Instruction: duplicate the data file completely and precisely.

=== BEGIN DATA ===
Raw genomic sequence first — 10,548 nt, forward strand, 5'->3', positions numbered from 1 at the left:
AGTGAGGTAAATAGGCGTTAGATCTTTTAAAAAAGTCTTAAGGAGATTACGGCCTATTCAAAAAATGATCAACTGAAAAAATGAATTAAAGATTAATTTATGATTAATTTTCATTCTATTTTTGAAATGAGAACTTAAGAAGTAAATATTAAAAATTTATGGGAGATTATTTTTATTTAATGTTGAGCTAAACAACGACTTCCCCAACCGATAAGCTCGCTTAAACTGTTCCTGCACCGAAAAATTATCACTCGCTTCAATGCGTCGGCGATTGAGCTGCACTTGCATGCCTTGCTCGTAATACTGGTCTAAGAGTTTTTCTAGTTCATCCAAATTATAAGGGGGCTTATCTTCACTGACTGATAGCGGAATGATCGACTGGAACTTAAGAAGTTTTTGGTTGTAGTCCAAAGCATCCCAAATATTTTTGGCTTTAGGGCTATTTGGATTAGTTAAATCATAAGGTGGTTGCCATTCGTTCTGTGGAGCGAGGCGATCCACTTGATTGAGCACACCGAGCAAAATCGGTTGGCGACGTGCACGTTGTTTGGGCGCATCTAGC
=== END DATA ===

Raw genomic sequence first — 10,548 nt, forward strand, 5'->3', positions numbered from 1 at the left:
AGTGAGGTAAATAGGCGTTAGATCTTTTAAAAAAGTCTTAAGGAGATTACGGCCTATTCAAAAAATGATCAACTGAAAAAATGAATTAAAGATTAATTTATGATTAATTTTCATTCTATTTTTGAAATGAGAACTTAAGAAGTAAATATTAAAAATTTATGGGAGATTATTTTTATTTAATGTTGAGCTAAACAACGACTTCCCCAACCGATAAGCTCGCTTAAACTGTTCCTGCACCGAAAAATTATCACTCGCTTCAATGCGTCGGCGATTGAGCTGCACTTGCATGCCTTGCTCGTAATACTGGTCTAAGAGTTTTTCTAGTTCATCCAAATTATAAGGGGGCTTATCTTCACTGACTGATAGCGGAATGATCGACTGGAACTTAAGAAGTTTTTGGTTGTAGTCCAAAGCATCCCAAATATTTTTGGCTTTAGGGCTATTTGGATTAGTTAAATCATAAGGTGGTTGCCATTCGTTCTGTGGAGCGAGGCGATCCACTTGATTGAGCACACCGAGCAAAATCGGTTGGCGACGTGCACGTTGTTTGGGCGCATCTAGC